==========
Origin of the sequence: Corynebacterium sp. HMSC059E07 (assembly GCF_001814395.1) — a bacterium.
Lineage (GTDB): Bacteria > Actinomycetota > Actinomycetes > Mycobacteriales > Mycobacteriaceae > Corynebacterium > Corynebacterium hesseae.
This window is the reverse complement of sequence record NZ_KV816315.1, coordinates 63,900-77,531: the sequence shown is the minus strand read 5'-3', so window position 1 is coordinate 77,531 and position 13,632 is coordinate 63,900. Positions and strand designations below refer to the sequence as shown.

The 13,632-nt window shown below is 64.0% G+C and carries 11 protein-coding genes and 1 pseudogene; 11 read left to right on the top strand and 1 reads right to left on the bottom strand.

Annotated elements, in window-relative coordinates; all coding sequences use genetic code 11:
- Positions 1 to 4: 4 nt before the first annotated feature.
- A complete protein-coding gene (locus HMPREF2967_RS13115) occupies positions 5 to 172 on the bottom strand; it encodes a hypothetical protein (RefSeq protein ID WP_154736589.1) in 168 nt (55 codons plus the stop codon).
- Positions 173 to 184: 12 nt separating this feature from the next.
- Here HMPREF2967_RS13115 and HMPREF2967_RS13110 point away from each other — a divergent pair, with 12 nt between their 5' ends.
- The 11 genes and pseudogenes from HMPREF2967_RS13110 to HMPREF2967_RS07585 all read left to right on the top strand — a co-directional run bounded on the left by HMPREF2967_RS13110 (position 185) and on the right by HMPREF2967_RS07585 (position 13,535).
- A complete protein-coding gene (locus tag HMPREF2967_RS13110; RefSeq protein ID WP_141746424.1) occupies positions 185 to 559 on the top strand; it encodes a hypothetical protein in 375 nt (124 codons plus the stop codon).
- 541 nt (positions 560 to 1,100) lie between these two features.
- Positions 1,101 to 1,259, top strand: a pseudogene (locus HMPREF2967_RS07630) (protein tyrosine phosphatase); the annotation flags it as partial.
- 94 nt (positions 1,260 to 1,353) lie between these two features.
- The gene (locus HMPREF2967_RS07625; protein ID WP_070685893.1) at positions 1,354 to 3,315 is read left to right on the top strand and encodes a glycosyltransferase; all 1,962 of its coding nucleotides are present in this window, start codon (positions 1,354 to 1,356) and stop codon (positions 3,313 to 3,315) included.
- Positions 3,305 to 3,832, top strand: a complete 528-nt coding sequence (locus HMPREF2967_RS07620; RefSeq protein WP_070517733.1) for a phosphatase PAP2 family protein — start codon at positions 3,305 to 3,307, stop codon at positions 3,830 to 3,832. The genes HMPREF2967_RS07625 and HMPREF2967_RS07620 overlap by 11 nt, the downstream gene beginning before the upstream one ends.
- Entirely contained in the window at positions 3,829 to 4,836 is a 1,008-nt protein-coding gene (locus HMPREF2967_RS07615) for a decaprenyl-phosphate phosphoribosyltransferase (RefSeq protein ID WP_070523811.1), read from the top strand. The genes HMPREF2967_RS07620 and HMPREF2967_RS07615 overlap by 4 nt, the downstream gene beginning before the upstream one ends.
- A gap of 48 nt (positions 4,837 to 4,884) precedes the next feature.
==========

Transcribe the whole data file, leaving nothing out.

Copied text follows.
Origin of the sequence: Corynebacterium sp. HMSC059E07 (assembly GCF_001814395.1) — a bacterium.
Lineage (GTDB): Bacteria > Actinomycetota > Actinomycetes > Mycobacteriales > Mycobacteriaceae > Corynebacterium > Corynebacterium hesseae.
This window is the reverse complement of sequence record NZ_KV816315.1, coordinates 63,900-77,531: the sequence shown is the minus strand read 5'-3', so window position 1 is coordinate 77,531 and position 13,632 is coordinate 63,900. Positions and strand designations below refer to the sequence as shown.

The 13,632-nt window shown below is 64.0% G+C and carries 11 protein-coding genes and 1 pseudogene; 11 read left to right on the top strand and 1 reads right to left on the bottom strand.

Annotated elements, in window-relative coordinates; all coding sequences use genetic code 11:
- Positions 1 to 4: 4 nt before the first annotated feature.
- A complete protein-coding gene (locus HMPREF2967_RS13115) occupies positions 5 to 172 on the bottom strand; it encodes a hypothetical protein (RefSeq protein ID WP_154736589.1) in 168 nt (55 codons plus the stop codon).
- Positions 173 to 184: 12 nt separating this feature from the next.
- Here HMPREF2967_RS13115 and HMPREF2967_RS13110 point away from each other — a divergent pair, with 12 nt between their 5' ends.
- The 11 genes and pseudogenes from HMPREF2967_RS13110 to HMPREF2967_RS07585 all read left to right on the top strand — a co-directional run bounded on the left by HMPREF2967_RS13110 (position 185) and on the right by HMPREF2967_RS07585 (position 13,535).
- A complete protein-coding gene (locus tag HMPREF2967_RS13110; RefSeq protein ID WP_141746424.1) occupies positions 185 to 559 on the top strand; it encodes a hypothetical protein in 375 nt (124 codons plus the stop codon).
- 541 nt (positions 560 to 1,100) lie between these two features.
- Positions 1,101 to 1,259, top strand: a pseudogene (locus HMPREF2967_RS07630) (protein tyrosine phosphatase); the annotation flags it as partial.
- 94 nt (positions 1,260 to 1,353) lie between these two features.
- The gene (locus HMPREF2967_RS07625; protein ID WP_070685893.1) at positions 1,354 to 3,315 is read left to right on the top strand and encodes a glycosyltransferase; all 1,962 of its coding nucleotides are present in this window, start codon (positions 1,354 to 1,356) and stop codon (positions 3,313 to 3,315) included.
- Positions 3,305 to 3,832, top strand: a complete 528-nt coding sequence (locus HMPREF2967_RS07620; RefSeq protein WP_070517733.1) for a phosphatase PAP2 family protein — start codon at positions 3,305 to 3,307, stop codon at positions 3,830 to 3,832. The genes HMPREF2967_RS07625 and HMPREF2967_RS07620 overlap by 11 nt, the downstream gene beginning before the upstream one ends.
- Entirely contained in the window at positions 3,829 to 4,836 is a 1,008-nt protein-coding gene (locus HMPREF2967_RS07615) for a decaprenyl-phosphate phosphoribosyltransferase (RefSeq protein ID WP_070523811.1), read from the top strand. The genes HMPREF2967_RS07620 and HMPREF2967_RS07615 overlap by 4 nt, the downstream gene beginning before the upstream one ends.
- A gap of 48 nt (positions 4,837 to 4,884) precedes the next feature.